One topic that I haven’t gone over is the benefits of eating a vegan diet, and in particular, avoiding meat products. I may choose to touch on this subject in a later blog, but I find that such doctors as Dr. Greger, Dr. McDougall, Dr. Campbell and Dr. Esselsteyn do such a great job at informing people about the benefits of a vegan diet, I find that it might be somewhat redundant to write any more about the subject.
However, I do advocate for a raw vegan diet on my blog based on some criteria and I thought I would talk about my argument for doing so.
I came across this philosophical reasoning for veganism recently and I think that it reflects a very nice way to look at the subject. It is written by Mylan Engel, Jr. Here is the citation if you’re interested in reading the article –> Engel Jr, Mylan. “The immorality of eating meat.” Philosophy 53.204 (1978).
What I like about this reasoning is that it doesn’t put anyone in a category of being “wrong” necessarily for choosing a different path, rather it explains a philosophy that is more neutral in its stance. And it develops itself from some beliefs that I would say most people do have, so it’s not about convincing people of something and having them argue with you about it.
These beliefs are as follows:
- Other things being equal, a world with less pain and suffering is better than a world with more pain and suffering;
- A world with less unnecessary suffering is better than a world with more unnecessary suffering;
- Unnecessary cruelty is wrong and prima facie should not be supported or encouraged;
- We ought to take steps to make the world a better place/ We ought to do what we reasonably can to avoid making the world a worse place;
- A morally good person will take steps to make the world a better place and even stronger steps to avoid making the world a worse place;
- Even a “minimally decent” person would take steps to help reduce the amount of unnecessary pain and suffering in the world, if s/he could do so with very little effort on her/his part;
- I am a morally good person;
- I am at least a minimally decent person;
- I am the sort of person who certainly would take steps to help reduce the amount of pain and suffering in the world, if I could do so with very little effort on my part;
- Many nonhuman animals (certainly all vertebrates) are capable of feeling pain;
- It is morally wrong to cause an animal unnecessary pain or suffering;
- It is morally wrong and despicable to treat animals inhumanely for no good reason;
- We ought to euthanize untreatably injured, suffering animals to put them out of their misery whenever feasible;
- Other things being equal, it is worse to kill a conscious sentient animal than it is to kill a plant;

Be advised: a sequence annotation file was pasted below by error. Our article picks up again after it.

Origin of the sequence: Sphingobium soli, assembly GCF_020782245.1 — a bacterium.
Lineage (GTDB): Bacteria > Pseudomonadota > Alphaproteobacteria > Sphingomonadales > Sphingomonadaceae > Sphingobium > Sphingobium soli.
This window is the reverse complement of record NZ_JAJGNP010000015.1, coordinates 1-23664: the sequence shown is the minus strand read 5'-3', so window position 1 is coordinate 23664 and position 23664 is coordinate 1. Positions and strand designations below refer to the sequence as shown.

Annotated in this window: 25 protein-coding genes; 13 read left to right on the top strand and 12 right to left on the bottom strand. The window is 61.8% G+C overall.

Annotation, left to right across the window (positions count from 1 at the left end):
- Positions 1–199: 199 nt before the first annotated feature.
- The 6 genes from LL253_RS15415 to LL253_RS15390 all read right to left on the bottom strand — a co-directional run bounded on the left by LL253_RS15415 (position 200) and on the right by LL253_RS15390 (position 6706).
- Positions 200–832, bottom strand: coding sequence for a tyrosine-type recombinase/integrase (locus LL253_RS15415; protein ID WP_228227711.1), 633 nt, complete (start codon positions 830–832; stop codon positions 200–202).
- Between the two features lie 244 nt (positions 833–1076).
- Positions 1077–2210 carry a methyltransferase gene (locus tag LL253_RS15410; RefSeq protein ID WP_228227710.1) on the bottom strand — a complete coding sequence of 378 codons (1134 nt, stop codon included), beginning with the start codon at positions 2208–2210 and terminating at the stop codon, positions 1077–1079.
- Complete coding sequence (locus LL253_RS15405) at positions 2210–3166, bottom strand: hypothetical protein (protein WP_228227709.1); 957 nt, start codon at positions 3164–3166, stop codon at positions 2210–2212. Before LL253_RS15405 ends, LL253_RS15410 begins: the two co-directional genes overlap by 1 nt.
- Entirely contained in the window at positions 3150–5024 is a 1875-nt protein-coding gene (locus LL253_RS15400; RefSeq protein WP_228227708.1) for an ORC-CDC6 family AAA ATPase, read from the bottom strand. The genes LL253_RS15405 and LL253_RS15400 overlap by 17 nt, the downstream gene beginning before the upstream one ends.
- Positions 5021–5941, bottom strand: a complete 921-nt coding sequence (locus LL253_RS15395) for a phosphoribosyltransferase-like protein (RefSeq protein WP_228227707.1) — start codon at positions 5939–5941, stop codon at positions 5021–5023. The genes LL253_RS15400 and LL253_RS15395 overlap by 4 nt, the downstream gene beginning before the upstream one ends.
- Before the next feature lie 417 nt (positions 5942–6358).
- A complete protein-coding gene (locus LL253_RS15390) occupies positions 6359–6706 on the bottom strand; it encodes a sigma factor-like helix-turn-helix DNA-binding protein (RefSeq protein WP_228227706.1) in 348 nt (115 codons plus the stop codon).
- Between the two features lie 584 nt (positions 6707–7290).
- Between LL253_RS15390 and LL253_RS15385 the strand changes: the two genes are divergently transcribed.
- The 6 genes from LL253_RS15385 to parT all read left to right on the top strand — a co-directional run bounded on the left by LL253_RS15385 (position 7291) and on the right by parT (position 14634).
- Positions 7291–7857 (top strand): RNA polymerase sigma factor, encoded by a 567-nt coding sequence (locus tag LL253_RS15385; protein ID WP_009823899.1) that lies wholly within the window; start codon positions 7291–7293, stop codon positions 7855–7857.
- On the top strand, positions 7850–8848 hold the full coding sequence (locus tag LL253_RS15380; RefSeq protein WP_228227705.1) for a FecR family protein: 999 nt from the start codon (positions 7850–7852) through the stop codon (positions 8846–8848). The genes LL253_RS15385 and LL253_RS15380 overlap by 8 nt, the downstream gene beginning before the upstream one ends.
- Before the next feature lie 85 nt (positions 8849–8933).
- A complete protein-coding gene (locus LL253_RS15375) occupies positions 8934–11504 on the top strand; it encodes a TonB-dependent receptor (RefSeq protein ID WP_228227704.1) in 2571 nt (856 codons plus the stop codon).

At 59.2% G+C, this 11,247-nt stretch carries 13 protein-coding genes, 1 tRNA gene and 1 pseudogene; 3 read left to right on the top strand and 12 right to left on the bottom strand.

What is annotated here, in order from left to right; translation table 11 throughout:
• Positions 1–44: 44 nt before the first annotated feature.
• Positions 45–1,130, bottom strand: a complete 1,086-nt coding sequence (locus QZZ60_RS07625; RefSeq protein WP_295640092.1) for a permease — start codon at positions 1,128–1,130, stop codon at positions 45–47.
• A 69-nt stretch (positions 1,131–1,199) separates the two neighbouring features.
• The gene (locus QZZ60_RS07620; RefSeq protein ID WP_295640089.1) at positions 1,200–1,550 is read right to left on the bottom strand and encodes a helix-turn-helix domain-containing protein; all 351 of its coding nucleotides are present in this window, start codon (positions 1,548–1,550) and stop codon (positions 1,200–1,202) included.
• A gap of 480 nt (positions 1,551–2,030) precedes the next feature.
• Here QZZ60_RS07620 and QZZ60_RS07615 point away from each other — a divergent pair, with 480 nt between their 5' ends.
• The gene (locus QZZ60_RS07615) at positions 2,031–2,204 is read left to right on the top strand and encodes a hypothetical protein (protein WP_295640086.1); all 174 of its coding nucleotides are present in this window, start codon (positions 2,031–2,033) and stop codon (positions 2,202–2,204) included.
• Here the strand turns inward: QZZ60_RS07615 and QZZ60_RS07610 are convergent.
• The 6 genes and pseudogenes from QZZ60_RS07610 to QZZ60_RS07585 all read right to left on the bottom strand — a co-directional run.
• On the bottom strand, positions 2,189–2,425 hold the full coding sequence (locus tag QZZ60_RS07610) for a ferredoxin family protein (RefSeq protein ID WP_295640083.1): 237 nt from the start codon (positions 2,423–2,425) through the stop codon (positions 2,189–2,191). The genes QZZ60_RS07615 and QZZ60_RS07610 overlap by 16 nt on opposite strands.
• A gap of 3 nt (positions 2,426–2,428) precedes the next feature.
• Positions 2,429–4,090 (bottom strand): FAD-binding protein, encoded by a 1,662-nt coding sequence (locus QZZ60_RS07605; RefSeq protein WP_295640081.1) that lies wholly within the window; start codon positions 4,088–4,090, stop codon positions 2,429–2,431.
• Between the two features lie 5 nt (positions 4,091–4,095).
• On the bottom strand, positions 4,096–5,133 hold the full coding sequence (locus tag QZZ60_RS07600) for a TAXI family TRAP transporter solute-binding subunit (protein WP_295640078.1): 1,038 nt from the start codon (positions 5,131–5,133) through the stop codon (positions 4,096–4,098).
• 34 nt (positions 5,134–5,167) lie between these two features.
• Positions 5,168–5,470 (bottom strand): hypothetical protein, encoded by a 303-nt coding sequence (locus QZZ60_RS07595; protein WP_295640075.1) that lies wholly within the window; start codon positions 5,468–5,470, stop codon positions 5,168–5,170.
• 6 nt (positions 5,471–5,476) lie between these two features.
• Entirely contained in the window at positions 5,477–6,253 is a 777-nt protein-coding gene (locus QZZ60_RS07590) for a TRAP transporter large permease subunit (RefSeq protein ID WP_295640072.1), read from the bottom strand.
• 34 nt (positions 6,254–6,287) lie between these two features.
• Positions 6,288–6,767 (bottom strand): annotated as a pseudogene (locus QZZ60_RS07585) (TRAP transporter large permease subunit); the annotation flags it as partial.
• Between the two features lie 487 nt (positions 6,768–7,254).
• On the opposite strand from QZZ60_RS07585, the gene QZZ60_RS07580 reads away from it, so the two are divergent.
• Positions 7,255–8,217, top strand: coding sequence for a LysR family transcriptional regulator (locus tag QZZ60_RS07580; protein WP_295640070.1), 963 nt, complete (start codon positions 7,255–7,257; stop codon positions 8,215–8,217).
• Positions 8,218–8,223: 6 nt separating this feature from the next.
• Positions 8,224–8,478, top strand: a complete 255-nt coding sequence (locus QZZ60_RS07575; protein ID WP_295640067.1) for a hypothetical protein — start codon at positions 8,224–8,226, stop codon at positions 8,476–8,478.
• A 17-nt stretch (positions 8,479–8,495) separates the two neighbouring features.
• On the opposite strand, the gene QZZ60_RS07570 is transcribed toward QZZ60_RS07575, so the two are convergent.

- We have a duty to help preserve the environment for future generations (at least for future human generations);
- One ought to minimize one’s contribution toward environmental degradation, especially in those ways requiring minimal effort on one’s part.
I would say that most people can relate to these beliefs, even if they have other beliefs that are keeping them from giving up eating meat. Some people will say they don’t believe some of these things, but if pressed, I believe most people do.
So if someone was to ask you why you don’t eat meat, your answer could simply be that you wish to reduce harm in the world and that eating vegan requires very little effort on your part to do so.
I like this approach because it takes the blame off the other person and almost gives them something to attain rather than something to feel guilty about. It comes across in a positive way instead of a critical or angry tone.
It also makes the point that for the very big service you are doing for the animal, the environment and towards a more peaceful world, the effort involved is very little. All you have to do is make different choices in the grocery store, which you were going to anyway and going to spend money on in the first place.
Of course there will be subsequent replies and rebuttals to this simple argument, and we’ve probably all heard them before: but we need to eat meat; but bacon tho; carnivores eat meat; plants feel pain…etc. Engel goes over each one of these wonderfully so I will let you read his responses to these in more detail than I could provide here.
In summary, the most compelling argument for being a vegan is perhaps the most simple argument: “why not?” If you can help out, why wouldn’t you? If you can make a difference with minimal effort on your part, what is really holding you back?